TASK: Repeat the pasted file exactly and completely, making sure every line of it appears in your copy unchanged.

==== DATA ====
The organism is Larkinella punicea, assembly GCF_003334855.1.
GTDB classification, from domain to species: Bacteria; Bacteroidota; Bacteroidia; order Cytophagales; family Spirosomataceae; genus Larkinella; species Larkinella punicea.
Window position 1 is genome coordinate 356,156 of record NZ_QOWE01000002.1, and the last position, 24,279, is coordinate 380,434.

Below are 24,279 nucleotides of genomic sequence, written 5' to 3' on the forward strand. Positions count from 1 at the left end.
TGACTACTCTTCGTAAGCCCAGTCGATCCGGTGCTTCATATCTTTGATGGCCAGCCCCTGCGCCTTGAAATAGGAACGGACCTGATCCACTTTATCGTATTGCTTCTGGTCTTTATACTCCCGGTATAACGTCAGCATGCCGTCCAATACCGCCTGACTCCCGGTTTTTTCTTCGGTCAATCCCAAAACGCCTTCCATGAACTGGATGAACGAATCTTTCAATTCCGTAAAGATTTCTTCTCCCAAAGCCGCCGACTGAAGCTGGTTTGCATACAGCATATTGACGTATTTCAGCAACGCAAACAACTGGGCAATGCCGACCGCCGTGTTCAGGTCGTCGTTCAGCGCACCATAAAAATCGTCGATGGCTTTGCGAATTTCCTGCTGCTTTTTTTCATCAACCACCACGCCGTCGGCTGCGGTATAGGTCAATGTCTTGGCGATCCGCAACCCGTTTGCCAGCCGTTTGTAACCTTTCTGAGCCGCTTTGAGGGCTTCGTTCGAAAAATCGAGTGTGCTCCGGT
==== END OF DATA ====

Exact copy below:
The organism is Larkinella punicea, assembly GCF_003334855.1.
GTDB classification, from domain to species: Bacteria; Bacteroidota; Bacteroidia; order Cytophagales; family Spirosomataceae; genus Larkinella; species Larkinella punicea.
Window position 1 is genome coordinate 356,156 of record NZ_QOWE01000002.1, and the last position, 24,279, is coordinate 380,434.

Below are 24,279 nucleotides of genomic sequence, written 5' to 3' on the forward strand. Positions count from 1 at the left end.
TGACTACTCTTCGTAAGCCCAGTCGATCCGGTGCTTCATATCTTTGATGGCCAGCCCCTGCGCCTTGAAATAGGAACGGACCTGATCCACTTTATCGTATTGCTTCTGGTCTTTATACTCCCGGTATAACGTCAGCATGCCGTCCAATACCGCCTGACTCCCGGTTTTTTCTTCGGTCAATCCCAAAACGCCTTCCATGAACTGGATGAACGAATCTTTCAATTCCGTAAAGATTTCTTCTCCCAAAGCCGCCGACTGAAGCTGGTTTGCATACAGCATATTGACGTATTTCAGCAACGCAAACAACTGGGCAATGCCGACCGCCGTGTTCAGGTCGTCGTTCAGCGCACCATAAAAATCGTCGATGGCTTTGCGAATTTCCTGCTGCTTTTTTTCATCAACCACCACGCCGTCGGCTGCGGTATAGGTCAATGTCTTGGCGATCCGCAACCCGTTTGCCAGCCGTTTGTAACCTTTCTGAGCCGCTTTGAGGGCTTCGTTCGAAAAATCGAGTGTGCTCCGGT